Another question I anticipated my parents asking me was if I got the chance to visit my relatives in Israel. The answer to that question was, “no.” Extremely upset with me, I explained to them matter-of-factly, that it would have been awkward spending dinner with my relatives who I have never met and only speak in Hebrew. Despite their initial disappointment, they knew I was right. They moved on with their interrogation and proceeded to ask me the most timeless of questions, “what was your favorite thing you did?” Finally, an easy question! Without hesitation I replied to them, “the Maccabi Tel Aviv soccer game.”
My best friend, being both Israeli and quite the soccer enthusiast, explained that we just had to “go to a Maccabi game before we left.” After much pestering over the first few months, my friends and I eventually gave in and decided to purchase tickets for a game.
December 12th, 2013, we were here. The Maccabi Tel Aviv team was playing the Bordeaux team, not that that had mattered to me at all. I have never been a good athlete or cared much for sports. But, I was here and I decided I might as well get into the game.
To be honest, it was the first, and probably only time that I had felt truly immersed in the culture. It was mid-December, and I know it sounds like a lie, but Israel get’s cold and windy! Here we were, twenty American’s, cheering for the Maccabi team just as loud as the Israeli’s sitting besides us. We were sharing our warm blankets with them and chanting with them as the Maccabi’s scored, and the fact that an entire language separated us, just didn’t matter. The Israeli’s were fervently screaming their chants, and while I may not have known what they meant, I understood their meaning: Win! At last, I had finally felt one with the people.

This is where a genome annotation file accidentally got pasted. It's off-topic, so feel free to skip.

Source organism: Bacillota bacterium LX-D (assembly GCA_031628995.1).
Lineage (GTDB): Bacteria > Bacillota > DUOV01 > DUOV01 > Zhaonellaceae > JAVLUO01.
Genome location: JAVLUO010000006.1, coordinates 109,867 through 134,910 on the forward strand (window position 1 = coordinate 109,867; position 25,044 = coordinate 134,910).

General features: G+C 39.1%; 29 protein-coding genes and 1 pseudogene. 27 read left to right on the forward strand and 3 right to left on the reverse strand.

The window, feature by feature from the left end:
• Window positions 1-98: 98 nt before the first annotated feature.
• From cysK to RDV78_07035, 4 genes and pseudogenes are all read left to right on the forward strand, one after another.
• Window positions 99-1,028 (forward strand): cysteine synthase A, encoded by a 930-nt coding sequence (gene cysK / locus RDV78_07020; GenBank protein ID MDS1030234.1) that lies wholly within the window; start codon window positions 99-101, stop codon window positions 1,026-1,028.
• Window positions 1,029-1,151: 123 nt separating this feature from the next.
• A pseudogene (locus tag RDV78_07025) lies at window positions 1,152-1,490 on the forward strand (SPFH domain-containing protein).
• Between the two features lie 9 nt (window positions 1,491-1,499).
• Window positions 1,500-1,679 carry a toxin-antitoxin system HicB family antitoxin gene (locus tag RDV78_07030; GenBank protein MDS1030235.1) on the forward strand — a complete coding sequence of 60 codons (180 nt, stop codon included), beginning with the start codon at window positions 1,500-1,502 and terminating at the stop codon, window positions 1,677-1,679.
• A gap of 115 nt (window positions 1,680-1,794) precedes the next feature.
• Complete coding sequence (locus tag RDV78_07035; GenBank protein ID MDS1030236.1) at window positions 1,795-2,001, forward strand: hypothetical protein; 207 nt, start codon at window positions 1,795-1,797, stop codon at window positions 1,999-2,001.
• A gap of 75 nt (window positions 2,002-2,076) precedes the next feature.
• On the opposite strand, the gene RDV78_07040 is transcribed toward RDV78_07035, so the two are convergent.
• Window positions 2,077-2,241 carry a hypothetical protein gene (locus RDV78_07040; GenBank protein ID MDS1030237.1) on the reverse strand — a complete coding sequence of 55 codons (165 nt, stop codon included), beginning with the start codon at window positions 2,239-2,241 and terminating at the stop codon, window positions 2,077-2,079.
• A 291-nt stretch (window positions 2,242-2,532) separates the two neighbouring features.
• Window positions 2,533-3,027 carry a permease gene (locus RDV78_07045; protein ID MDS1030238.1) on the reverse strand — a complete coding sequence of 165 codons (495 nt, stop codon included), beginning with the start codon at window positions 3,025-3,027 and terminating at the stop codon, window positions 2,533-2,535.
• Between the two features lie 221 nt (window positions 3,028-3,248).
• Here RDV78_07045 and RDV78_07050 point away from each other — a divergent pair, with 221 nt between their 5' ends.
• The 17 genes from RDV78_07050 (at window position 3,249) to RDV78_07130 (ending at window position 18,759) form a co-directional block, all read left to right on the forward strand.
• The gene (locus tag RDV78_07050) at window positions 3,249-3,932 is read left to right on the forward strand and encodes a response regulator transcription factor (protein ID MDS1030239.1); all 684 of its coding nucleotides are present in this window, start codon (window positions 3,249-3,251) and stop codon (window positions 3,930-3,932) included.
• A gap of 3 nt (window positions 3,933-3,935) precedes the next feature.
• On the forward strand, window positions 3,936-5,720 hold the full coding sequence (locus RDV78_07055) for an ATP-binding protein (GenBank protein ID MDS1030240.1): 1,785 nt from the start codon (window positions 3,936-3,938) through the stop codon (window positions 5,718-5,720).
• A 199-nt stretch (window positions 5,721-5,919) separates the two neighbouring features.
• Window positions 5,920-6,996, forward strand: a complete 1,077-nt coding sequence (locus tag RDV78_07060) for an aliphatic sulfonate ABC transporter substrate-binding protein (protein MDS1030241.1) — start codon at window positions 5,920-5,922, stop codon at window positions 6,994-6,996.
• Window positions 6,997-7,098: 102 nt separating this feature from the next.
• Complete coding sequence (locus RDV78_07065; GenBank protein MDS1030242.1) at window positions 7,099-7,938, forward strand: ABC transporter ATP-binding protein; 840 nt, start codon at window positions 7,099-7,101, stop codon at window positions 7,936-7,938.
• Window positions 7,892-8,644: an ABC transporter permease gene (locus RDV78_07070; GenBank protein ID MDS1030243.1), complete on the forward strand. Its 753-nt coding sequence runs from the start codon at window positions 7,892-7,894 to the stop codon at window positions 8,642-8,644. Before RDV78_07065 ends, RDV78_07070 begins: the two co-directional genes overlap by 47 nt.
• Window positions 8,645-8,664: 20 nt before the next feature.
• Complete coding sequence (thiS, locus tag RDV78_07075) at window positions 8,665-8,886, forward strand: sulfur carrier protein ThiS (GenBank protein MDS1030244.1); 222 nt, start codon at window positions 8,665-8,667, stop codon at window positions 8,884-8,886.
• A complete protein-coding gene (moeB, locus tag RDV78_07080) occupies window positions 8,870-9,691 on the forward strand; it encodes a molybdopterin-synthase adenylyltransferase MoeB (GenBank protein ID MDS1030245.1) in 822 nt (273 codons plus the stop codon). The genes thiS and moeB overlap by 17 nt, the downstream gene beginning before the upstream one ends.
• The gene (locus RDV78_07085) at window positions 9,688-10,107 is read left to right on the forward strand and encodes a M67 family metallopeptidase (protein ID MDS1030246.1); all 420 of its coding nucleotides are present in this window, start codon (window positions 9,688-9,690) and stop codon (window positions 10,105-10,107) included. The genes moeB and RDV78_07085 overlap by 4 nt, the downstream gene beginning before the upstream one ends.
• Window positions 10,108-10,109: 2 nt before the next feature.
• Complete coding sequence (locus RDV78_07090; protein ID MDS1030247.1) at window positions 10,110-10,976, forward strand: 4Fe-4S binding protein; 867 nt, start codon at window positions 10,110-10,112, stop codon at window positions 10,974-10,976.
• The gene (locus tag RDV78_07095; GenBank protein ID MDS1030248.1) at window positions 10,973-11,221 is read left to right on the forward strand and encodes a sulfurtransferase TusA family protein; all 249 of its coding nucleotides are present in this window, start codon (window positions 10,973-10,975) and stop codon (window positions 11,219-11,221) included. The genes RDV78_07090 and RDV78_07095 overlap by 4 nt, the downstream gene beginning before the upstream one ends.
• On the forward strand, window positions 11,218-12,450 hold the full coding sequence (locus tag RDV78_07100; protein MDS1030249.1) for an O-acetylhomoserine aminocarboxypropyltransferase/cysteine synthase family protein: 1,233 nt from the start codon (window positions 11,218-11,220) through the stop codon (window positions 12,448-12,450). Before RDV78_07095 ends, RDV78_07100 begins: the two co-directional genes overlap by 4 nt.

Just this past week, my sorority friends and I went to the Michigan vs. Syracuse basketball game. As we were going crazy and screaming for the team, I felt like I was having deja vu. This basketball game felt nearly identical to the soccer game I had attended last year. The excitement, the adrenaline, and the energy felt during any sporting event, remain perpetual. It doesn’t matter if you are in Israel, in America, a sport-enthusiast, or a first-time sport attendee; that nervous feeling you get as you anxiously await for your team to score, is universal. The most universal and widespread language I had come to realize, was sports.
This semester, I attended two LSA Theme Semester events that focused on female athletics. Firstly, I attended “Persistence Pays Off: How Women Athletes Changed the Game at the University of Michigan.” This event illustrated the similarities and differences between the experiences of current University of Michigan female athletes and those of the 1980s. The event was structured in a way in which current athletes interviewed former athletes of their respective sports. The pairs of current and former athletes consisted of gymnasts, track and field runners, field hockey players, and basketball players. Continue reading Importance of Play for Female Athletes
Back in October (over the University of Michigan’s fall break), I had the opportunity to attend a high school football game played by my alma mater. Watching my former teammates play their senior season had always been something I’d intended to do, as I recall vividly how much it meant to me to see alumni and former teammates of mine attend games during my own senior season (now over a year ago). For this reason, I made a point of attending at least one game this year.
It was a close game that my former school was able to win, but this fact is irrelevant.
What is relevant is something which transpired late in the game. A friend and former teammate of mine, a (now) senior who played the same position I used to play (whose name I will leave out because it is not particularly necessary in this discussion) was seriously injured. He sustained a serious spinal fracture in one, normal play. A horrible twist of luck, and one which, believe me, he, nor anyone, should ever deserve.